Beginning Research in United States Probate Records
What are United States probate records?[edit | edit source]
Probate is the legal process distributing real estate (property) and personal estate (possessions) to a person's heirs. Testate is the term used when a will existed. Intestate means there was no will, and the court distributes the estate. Other documents may be found in the full probate packet. Probate records are available for only about 10% of families.
What time periods and locations do they cover?[edit | edit source]
Probate records often pre-date other birth and death records. Wills are found in the town or county where the person lived when the will was made or where they died.
What can I find in them?[edit | edit source]
The single most important value of probate records is the proof of relationships. People are identified as a wife, son, daughter, nephew, niece, brother, sister, etc. If there is no will, the distribution is made by the court to the heirs who are usually family members.
How do I access them?[edit | edit source]
- Probate was administered at the county level. Your best access might be by calling the county. Always ask the county for the complete probate packet. Some Colonial records were found in town record books.
County courthouses[edit | edit source]
- Most original probate books and probate packets are kept at the county courthouse where the estate was settled. Sometimes the probate records have been removed to a central repository, such as the state archives.
- It may be possible to pay for copies of probate information to be sent to you from the county courthouse, but it may be necessary to hire a local on-site researcher for a fee. Or perhaps a local genealogy society may be willing to copy the records for a small donation.
- Google for county court addresses and phone numbers.
- Online Probate Indexes and Records: To find online probate records,go to the state wiki page at FamilySearch.org. When you are at the state wiki page, click on the button that says “[State] Online Records,” and scroll down to where the probate records are listed.
- Or go directly to:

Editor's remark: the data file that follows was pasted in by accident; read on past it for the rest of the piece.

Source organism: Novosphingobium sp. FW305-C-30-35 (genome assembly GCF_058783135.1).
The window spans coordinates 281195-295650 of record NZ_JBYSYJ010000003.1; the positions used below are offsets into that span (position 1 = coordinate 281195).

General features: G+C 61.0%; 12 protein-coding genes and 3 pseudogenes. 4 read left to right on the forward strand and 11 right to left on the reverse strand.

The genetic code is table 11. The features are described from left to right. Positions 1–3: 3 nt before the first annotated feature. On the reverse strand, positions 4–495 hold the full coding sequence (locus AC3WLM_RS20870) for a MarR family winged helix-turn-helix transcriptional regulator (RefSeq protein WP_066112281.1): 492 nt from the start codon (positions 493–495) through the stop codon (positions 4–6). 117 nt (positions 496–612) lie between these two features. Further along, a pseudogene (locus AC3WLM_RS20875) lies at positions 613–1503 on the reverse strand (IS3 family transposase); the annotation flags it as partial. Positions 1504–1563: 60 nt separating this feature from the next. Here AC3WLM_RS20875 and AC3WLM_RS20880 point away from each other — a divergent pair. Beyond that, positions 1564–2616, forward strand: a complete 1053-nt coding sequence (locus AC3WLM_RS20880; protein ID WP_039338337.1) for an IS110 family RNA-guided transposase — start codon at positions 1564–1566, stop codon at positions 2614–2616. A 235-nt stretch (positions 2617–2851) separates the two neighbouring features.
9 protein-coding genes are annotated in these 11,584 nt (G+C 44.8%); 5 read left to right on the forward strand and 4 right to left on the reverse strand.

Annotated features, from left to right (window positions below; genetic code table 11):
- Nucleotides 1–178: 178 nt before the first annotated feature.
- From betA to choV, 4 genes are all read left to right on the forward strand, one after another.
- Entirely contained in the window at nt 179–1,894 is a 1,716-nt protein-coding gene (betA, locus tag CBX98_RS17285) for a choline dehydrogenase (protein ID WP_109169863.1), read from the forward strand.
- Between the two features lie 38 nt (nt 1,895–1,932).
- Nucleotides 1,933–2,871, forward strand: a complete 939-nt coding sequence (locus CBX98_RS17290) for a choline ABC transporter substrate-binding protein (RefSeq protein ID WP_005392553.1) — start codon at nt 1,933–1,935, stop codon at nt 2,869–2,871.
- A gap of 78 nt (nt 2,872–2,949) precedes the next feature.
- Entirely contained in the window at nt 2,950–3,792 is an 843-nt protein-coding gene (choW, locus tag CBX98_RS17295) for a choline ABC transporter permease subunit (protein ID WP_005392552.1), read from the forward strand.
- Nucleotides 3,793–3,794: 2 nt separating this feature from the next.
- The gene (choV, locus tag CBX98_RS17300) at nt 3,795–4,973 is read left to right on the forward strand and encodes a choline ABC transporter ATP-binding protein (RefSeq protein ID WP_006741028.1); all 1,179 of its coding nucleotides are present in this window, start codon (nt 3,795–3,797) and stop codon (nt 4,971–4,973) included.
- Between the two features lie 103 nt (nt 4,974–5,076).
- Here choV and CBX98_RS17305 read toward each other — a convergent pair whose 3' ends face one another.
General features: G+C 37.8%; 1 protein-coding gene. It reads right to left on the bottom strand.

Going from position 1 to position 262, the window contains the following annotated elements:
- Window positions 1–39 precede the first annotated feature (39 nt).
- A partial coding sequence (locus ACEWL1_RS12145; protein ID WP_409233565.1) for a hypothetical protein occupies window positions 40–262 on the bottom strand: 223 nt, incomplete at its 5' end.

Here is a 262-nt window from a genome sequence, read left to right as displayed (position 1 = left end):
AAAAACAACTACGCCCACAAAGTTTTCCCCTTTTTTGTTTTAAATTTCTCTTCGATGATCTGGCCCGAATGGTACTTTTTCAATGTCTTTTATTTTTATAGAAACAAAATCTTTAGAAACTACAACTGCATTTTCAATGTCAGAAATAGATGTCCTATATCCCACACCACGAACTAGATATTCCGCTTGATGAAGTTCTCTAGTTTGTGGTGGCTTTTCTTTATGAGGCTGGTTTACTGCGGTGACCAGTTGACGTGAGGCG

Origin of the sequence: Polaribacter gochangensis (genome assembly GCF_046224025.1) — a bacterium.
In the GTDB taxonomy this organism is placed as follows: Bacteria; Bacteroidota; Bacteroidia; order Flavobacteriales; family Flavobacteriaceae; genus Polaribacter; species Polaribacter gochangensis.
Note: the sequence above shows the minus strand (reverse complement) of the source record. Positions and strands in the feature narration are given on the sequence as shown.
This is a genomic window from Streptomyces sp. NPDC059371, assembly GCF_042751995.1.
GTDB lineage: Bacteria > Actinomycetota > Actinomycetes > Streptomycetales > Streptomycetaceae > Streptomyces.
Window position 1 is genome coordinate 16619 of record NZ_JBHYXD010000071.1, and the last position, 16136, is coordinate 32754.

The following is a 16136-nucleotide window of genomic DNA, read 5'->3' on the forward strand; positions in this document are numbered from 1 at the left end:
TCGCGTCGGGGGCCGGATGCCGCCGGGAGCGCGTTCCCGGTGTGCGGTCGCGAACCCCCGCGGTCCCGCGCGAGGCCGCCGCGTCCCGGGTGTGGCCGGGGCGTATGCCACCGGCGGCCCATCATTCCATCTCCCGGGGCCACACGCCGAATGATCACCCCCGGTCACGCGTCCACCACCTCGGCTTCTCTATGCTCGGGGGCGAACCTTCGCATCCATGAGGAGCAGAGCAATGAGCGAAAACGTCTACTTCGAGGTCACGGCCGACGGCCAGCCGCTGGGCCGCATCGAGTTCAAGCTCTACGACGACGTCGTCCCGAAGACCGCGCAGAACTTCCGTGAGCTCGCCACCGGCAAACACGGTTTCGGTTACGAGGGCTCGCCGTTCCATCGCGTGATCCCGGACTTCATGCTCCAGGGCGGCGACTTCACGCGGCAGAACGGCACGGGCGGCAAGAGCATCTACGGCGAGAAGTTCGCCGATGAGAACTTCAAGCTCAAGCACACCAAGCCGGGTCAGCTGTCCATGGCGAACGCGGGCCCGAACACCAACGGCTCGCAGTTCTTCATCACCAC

Probate Records on Microfilm and in Books[edit | edit source]
- Many county probate records have been microfilmed by the Family History Library, but may not have been digitized yet. Search the catalog for the county where your ancestor died to find probate records on microfilm or in books. Beginning in November, 2015, microfilms are being digitized and listed in the FHL Catalog with a camera icon if they can be searched online.
- To find online digitized probate records in the Family History Library catalog, fill in the search fields as pictured. Choose "Subject" search and disable "Place" search (close field by clicking on X). Type in the locality name and "Probate". Set "Search These Family Centers" to "Online".
- Look for this icon following a microfilm number listing. Clicking on the camera will take you to digitized microfilm of that record.
Search strategies[edit | edit source]
- If there are no probate records for your direct ancestors, look at the probate records for your ancestor’s relatives, including siblings, children, parents, and especially unmarried aunts and uncles, as your ancestors may have been mentioned in their relative’s probate records.
- When you find probate records about your ancestor, be sure to transcribe them completely so that you won’t have to keep reading the old handwriting over and over, and so you don’t miss any important clues or information about your family in the record.